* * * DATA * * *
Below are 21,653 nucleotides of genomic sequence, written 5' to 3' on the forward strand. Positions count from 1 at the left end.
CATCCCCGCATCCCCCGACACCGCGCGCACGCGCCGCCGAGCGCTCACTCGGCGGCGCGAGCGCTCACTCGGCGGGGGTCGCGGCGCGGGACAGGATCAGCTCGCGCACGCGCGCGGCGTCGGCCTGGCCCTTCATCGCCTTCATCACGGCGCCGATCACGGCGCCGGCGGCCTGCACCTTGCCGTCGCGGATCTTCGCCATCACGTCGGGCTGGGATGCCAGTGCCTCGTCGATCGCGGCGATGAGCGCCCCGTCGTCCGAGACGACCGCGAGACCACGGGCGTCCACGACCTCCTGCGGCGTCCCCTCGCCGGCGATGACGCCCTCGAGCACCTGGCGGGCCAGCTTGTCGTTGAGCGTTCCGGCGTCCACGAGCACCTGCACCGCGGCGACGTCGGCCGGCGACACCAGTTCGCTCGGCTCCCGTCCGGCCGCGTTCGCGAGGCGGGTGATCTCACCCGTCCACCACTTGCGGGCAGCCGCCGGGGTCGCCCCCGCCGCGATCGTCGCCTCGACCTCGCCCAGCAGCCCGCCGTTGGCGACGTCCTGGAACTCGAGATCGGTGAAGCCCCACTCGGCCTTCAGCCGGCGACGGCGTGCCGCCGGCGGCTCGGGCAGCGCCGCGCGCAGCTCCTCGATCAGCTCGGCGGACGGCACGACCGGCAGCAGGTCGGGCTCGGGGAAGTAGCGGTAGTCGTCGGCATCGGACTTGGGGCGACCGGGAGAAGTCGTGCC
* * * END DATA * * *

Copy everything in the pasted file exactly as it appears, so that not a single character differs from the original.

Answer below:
Below are 21,653 nucleotides of genomic sequence, written 5' to 3' on the forward strand. Positions count from 1 at the left end.
CATCCCCGCATCCCCCGACACCGCGCGCACGCGCCGCCGAGCGCTCACTCGGCGGCGCGAGCGCTCACTCGGCGGGGGTCGCGGCGCGGGACAGGATCAGCTCGCGCACGCGCGCGGCGTCGGCCTGGCCCTTCATCGCCTTCATCACGGCGCCGATCACGGCGCCGGCGGCCTGCACCTTGCCGTCGCGGATCTTCGCCATCACGTCGGGCTGGGATGCCAGTGCCTCGTCGATCGCGGCGATGAGCGCCCCGTCGTCCGAGACGACCGCGAGACCACGGGCGTCCACGACCTCCTGCGGCGTCCCCTCGCCGGCGATGACGCCCTCGAGCACCTGGCGGGCCAGCTTGTCGTTGAGCGTTCCGGCGTCCACGAGCACCTGCACCGCGGCGACGTCGGCCGGCGACACCAGTTCGCTCGGCTCCCGTCCGGCCGCGTTCGCGAGGCGGGTGATCTCACCCGTCCACCACTTGCGGGCAGCCGCCGGGGTCGCCCCCGCCGCGATCGTCGCCTCGACCTCGCCCAGCAGCCCGCCGTTGGCGACGTCCTGGAACTCGAGATCGGTGAAGCCCCACTCGGCCTTCAGCCGGCGACGGCGTGCCGCCGGCGGCTCGGGCAGCGCCGCGCGCAGCTCCTCGATCAGCTCGGCGGACGGCACGACCGGCAGCAGGTCGGGCTCGGGGAAGTAGCGGTAGTCGTCGGCATCGGACTTGGGGCGACCGGGAGAAGTCGTGCC